Millionaires Flee Montecito?

Economic Forecast Warns Village in Danger of Becoming Another Detroit

Thursday, November 7, 2013
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ANOTHER DEE-TROIT? It’s horrible to contemplate, Montecito becoming a wasteland of empty chichi eateries, barren beauty salons, and echoing real estate offices.

Plastic surgeons in the unemployment line, the Coral Casino having a hard time filling cabanas, mansions going begging at 1960s prices.

How come? Well, Dan Walters, who’s been covering California politics since Jerry Brown’s first term, dropped into Santa Barbara the other day, warning that if California overtaxes the one-percenters, the state could become (gasp!) another bankrupt Detroit.

Barney Brantingham

If we keep raising taxes on the high-income elite, we could see capitalists fleeing en masse to tax-haven Nevada, depriving California of all that budget-balancing tax loot, Walters told the Radius Real Estate & Economic Forecast meeting.

Walters, a Sacramento Bee columnist who’s cranked out more than 7,500 columns over the years, warned that legislation can have “unforeseen consequences” in drying up income taxes and the flow of capital.

But the business folk who were gathered at Fess Parker’s DoubleTree Resort relaxed a little when he noted that newly elected legislators seem more moderate than previous Berkeley-ites and that the recent legislative session was “fairly mild.” He sees rays of hope. Don’t panic, Montecito.

SEEKING SLEAZE: Before his talk, I told Walters about the time I headed up to Sacto in hopes of interviewing as sleazy a lobbyist as I could find, one bent on corrupting our Boy Scout legislators. I asked Jack O’Connell, then a Santa Barbara assemblyman and truly as pure as the driven snow, to find some cigar-chomping creep with hundred-dollar bills stuffed in his pocket.

O’Connell showed up with his wife and a young blonde lobbyist also as pure as etc., etc. No scandal there and no cigar for me, but an interesting interview anyway.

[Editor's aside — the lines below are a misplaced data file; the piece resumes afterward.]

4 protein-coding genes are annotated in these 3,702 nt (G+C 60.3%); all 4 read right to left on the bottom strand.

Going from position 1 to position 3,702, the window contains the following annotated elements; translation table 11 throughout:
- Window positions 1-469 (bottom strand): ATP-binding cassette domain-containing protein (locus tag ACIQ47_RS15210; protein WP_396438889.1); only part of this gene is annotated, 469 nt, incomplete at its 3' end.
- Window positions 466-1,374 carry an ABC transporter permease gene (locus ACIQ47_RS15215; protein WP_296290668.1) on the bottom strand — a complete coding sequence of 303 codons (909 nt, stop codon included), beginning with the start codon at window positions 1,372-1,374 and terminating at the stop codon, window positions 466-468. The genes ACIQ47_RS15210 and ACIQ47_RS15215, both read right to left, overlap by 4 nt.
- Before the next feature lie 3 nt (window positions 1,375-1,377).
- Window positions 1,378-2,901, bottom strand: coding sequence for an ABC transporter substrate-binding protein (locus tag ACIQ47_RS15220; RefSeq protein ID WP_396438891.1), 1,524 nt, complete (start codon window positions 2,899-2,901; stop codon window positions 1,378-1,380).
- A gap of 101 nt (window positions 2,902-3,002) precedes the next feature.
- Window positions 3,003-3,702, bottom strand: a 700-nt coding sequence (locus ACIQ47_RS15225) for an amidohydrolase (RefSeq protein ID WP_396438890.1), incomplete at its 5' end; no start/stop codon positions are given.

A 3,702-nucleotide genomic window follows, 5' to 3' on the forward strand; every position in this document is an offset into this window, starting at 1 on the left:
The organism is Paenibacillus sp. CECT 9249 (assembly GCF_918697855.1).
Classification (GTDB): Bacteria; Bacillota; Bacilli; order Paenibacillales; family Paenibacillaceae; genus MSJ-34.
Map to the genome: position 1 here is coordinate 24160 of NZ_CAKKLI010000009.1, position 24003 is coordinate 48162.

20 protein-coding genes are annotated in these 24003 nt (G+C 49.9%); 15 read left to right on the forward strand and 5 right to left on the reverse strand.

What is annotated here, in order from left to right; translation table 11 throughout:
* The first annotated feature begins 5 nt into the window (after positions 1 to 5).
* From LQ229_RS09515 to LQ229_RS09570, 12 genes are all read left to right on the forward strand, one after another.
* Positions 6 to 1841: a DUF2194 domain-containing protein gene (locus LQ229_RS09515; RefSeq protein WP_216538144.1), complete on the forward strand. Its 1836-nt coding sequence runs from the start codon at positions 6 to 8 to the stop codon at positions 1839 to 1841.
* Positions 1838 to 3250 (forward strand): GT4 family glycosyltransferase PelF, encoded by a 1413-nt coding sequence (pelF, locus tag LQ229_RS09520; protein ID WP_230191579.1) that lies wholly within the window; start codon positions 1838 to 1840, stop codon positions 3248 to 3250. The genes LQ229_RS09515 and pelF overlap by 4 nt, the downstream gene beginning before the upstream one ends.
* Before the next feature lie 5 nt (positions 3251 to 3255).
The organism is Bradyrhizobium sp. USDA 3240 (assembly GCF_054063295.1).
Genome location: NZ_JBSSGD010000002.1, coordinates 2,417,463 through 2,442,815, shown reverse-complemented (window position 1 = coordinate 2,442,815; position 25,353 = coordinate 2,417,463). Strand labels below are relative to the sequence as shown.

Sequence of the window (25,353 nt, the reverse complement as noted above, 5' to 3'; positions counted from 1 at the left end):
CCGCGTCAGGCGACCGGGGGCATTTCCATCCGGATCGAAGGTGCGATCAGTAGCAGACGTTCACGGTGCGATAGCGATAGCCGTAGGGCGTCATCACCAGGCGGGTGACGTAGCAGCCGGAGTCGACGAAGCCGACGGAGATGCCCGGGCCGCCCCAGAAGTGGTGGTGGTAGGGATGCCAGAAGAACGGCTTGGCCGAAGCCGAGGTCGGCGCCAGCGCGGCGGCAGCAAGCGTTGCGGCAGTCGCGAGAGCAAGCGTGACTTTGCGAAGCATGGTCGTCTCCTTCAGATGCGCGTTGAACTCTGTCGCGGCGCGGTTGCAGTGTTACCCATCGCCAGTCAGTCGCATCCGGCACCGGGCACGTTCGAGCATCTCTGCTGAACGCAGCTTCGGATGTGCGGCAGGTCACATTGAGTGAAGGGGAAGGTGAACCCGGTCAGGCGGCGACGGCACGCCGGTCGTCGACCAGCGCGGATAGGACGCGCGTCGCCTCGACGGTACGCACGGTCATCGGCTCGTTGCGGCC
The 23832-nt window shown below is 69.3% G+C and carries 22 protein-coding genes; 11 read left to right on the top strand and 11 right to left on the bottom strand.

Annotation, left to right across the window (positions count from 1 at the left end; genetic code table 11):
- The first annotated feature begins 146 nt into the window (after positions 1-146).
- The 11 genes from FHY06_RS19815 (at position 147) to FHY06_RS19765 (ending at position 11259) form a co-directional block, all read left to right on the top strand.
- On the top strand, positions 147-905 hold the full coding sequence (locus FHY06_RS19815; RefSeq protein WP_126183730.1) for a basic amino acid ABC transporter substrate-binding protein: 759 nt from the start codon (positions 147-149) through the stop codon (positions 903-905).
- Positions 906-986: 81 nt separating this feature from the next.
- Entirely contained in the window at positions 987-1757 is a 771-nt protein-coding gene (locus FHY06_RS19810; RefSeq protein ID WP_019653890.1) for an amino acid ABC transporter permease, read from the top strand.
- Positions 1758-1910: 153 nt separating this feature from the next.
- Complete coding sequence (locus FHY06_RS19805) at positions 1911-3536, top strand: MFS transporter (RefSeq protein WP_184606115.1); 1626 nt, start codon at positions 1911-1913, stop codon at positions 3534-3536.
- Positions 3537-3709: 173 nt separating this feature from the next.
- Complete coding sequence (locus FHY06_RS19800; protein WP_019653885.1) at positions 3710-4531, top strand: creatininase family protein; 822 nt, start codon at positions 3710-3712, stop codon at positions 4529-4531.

O’Connell, who went on to become state superintendent of public instruction, was at one time being urged to run for Congress (pre-Capps) and promised strong Demo support. But O’Connell had no desire to climb on the Washington merry-go-round and wisely stayed in California. Some thought he was bound for glory as governor, but that’s never happened either, wisely, no doubt.

LOVE, SEDUCTION, BETRAYAL: No, not this week’s City Council election, but Opera Santa Barbara’s staging of Puccini’s Tosca. It shows at 7:30 p.m. Friday night, November 8, and Sunday at 2:30 p.m. at the Granada.

LIFE OR DEATH: (No, still not the election.) It’s theater at its best when two fine actors passionately debate life and death. In The Sunset Limited, “White” (played by Joe Spano) is saved from suicide under wheels of a train by “Black” (Tucker Smallwood). After they argue such issues as whether there’s really a you-know-who, the question is whether White will embrace life or head back to that train station. The play by Cormac McCarthy (No Country for Old Men) is being staged through November 17 by Rubicon Theatre Company in Ventura.

<b>ALL THE PRESIDENTS:</b>  Doris Kearns Goodwin spoke to a sold-out crowd on Monday night.
Click to enlarge photo

Courtesy Photo

ALL THE PRESIDENTS: Doris Kearns Goodwin spoke to a sold-out crowd on Monday night.

REMEMBER BOOKS? Who reads serious books anymore, much less goes to talks by authors? Well, cynics might be surprised to learn that UCSB’s Campbell Hall was sold out for days before Doris Kearns Goodwin’s talk on Monday night, put on by UCSB Arts & Lectures.

Goodwin’s Team of Rivals: The Political Genius of Abraham Lincoln was the basis of the Oscar-winning movie Lincoln. And now the Pulitzer winner’s new 900-plus-page wrist-breaker, The Bully Pulpit: Theodore Roosevelt, William Howard Taft, and the Golden Age of Journalism, which was published this week, has been picked up by Steven Spielberg’s DreamWorks studio.

CHICAGO SNOWED IN: Although Santa Barbara has had four female mayors in just the past 30 years, the city of Chicago has had exactly one since it was incorporated 176 years ago. In 1979 Jane Byrne broke the male monopoly in “the city of big shoulders” after Chicagoans were enraged at City Hall because a massive blizzard paralyzed the town and snow clearance was glacially slow. Incidentally, the town’s first and only woman mayor was unseated four years later by Chicago’s first black mayor, Harold Washington.

SPEAKING OF MY HOMETOWN: Santa Barbara High’s superb theater program is staging the musical Chicago, based on the 1926 play. Roxie Hart in trouble, murder, and all that. Tonight (I’ll be there), November 7, and November 8-10.

READ ALL ABOUT IT: The Santa Barbara Independent’s website,, has been named the Best Weekly or Non-Daily Newspaper Website in North America by Editor & Publisher magazine. We beat the big boys. Check it out:


Independent Discussion Guidelines

2013 isn't going to be a good year for one percent'ers to realize any capital gains compared to 2012. I wonder if many local investment properties were unloaded last year.